ORLANDO, Fla., Oct. 6 (UPI) — After repeated delays due to weather and other problems, SpaceX on Tuesday successfully launched a shipment of 60 Starlink communications satellites from Florida.
SpaceX’s Falcon 9 rocket lifted off about 7:30 a.m. EDT from Launch Complex 39A at the Kennedy Space Center. Multiple previous launches had been postponed since Sept. 17.
The flight’s reusable booster landed on a drone ship in the Atlantic Ocean following the launch.
SpaceX founder Elon Musk had tweeted that he would travel to Florida to review the launch following a scrub Friday night he said was due to an “unexpected pressure rise” in a gas generator. The launch was postponed again Monday morning due to rainstorms in the area.
“We will need to make a lot of improvements to have a chance of completing 48 launches next year!” Musk tweeted. “We’re doing a broad review of launch site, propulsion, structures, avionics, range & regulatory constraints this weekend.”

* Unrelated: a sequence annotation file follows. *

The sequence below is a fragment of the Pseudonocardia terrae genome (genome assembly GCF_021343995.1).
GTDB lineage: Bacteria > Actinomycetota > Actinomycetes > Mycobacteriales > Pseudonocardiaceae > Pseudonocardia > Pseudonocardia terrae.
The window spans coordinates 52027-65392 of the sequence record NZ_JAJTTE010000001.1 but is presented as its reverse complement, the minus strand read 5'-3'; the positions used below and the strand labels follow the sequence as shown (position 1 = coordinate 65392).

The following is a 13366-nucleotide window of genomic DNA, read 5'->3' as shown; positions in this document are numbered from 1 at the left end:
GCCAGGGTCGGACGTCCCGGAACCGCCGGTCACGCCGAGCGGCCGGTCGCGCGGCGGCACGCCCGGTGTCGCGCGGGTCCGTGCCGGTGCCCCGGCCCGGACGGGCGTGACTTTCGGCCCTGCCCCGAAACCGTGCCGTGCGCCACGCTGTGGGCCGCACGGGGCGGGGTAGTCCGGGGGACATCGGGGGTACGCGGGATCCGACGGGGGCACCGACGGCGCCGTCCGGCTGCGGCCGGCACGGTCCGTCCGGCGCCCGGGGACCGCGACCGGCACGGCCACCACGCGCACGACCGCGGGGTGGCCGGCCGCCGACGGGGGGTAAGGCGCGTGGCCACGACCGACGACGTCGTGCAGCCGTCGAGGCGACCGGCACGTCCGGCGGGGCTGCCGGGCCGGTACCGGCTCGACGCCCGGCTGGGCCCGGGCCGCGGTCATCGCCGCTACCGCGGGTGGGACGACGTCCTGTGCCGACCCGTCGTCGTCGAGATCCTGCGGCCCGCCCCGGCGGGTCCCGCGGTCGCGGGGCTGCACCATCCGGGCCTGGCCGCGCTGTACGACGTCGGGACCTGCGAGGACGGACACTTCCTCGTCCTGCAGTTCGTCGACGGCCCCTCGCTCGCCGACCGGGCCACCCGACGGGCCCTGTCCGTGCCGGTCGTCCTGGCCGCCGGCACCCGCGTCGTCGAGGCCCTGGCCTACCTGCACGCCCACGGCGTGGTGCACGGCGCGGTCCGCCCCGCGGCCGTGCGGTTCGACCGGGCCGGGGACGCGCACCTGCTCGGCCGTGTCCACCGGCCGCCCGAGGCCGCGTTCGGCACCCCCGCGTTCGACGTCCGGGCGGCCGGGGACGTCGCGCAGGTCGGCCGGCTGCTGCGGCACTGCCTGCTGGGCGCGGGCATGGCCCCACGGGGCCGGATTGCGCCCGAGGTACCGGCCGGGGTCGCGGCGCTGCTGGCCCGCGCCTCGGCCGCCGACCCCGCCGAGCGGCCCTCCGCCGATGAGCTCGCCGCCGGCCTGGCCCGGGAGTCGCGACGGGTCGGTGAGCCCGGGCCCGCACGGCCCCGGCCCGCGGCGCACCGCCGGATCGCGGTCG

The delays were mirrored by a string of similar scrubs in recent weeks for its main rival, United Launch Alliance, which is trying to send a spy satellite into orbit for the Defense Department.
ULA also has cited weather and mechanical issues with ground systems for the delays that have kept its powerful Delta IV Heavy rocket, carrying the spy satellite, on the launch pad.
“There’s a thousand ways that a launch can go wrong, and only one way it can go right,” Siva Baradvaj, SpaceX space operations engineer, said during a live broadcast for a launch attempt last week.
That attempt was scrubbed due to a sensor reading on ground systems, but Baradvaj noted that the rocket and spacecraft were in good shape.
Tuesday’s launch will ultimately grow the number of Starlink satellites in orbit to well over 700. More have been launched, but at least 27 have deorbited and burned up, according to astronomers.
While SpaceX increases the number of spacecraft in orbit, it also is testing the system with hundreds of Internet users in North America, according to documents SpaceX filed with the Federal Communications Commission.